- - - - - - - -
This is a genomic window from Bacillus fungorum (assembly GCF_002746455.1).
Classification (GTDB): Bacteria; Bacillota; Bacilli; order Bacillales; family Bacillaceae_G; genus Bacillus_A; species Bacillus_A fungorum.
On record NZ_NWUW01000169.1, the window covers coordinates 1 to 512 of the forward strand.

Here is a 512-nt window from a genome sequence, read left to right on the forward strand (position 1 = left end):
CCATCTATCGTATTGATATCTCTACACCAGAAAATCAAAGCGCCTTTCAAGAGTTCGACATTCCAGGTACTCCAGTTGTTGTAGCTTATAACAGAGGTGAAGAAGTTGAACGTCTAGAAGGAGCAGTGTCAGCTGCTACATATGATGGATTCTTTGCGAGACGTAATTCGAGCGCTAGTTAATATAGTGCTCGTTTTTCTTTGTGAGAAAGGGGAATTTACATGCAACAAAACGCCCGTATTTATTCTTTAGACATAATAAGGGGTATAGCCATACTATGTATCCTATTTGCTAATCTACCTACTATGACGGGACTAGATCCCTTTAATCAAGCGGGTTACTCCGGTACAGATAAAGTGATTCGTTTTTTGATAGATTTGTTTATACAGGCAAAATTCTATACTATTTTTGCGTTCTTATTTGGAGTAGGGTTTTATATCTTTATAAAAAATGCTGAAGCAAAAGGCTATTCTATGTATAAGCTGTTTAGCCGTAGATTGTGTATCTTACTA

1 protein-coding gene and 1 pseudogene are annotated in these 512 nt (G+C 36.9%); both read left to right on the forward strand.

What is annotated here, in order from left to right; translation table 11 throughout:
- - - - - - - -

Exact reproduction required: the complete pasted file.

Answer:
This is a genomic window from Bacillus fungorum (assembly GCF_002746455.1).
Classification (GTDB): Bacteria; Bacillota; Bacilli; order Bacillales; family Bacillaceae_G; genus Bacillus_A; species Bacillus_A fungorum.
On record NZ_NWUW01000169.1, the window covers coordinates 1 to 512 of the forward strand.

Here is a 512-nt window from a genome sequence, read left to right on the forward strand (position 1 = left end):
CCATCTATCGTATTGATATCTCTACACCAGAAAATCAAAGCGCCTTTCAAGAGTTCGACATTCCAGGTACTCCAGTTGTTGTAGCTTATAACAGAGGTGAAGAAGTTGAACGTCTAGAAGGAGCAGTGTCAGCTGCTACATATGATGGATTCTTTGCGAGACGTAATTCGAGCGCTAGTTAATATAGTGCTCGTTTTTCTTTGTGAGAAAGGGGAATTTACATGCAACAAAACGCCCGTATTTATTCTTTAGACATAATAAGGGGTATAGCCATACTATGTATCCTATTTGCTAATCTACCTACTATGACGGGACTAGATCCCTTTAATCAAGCGGGTTACTCCGGTACAGATAAAGTGATTCGTTTTTTGATAGATTTGTTTATACAGGCAAAATTCTATACTATTTTTGCGTTCTTATTTGGAGTAGGGTTTTATATCTTTATAAAAAATGCTGAAGCAAAAGGCTATTCTATGTATAAGCTGTTTAGCCGTAGATTGTGTATCTTACTA

1 protein-coding gene and 1 pseudogene are annotated in these 512 nt (G+C 36.9%); both read left to right on the forward strand.

What is annotated here, in order from left to right; translation table 11 throughout: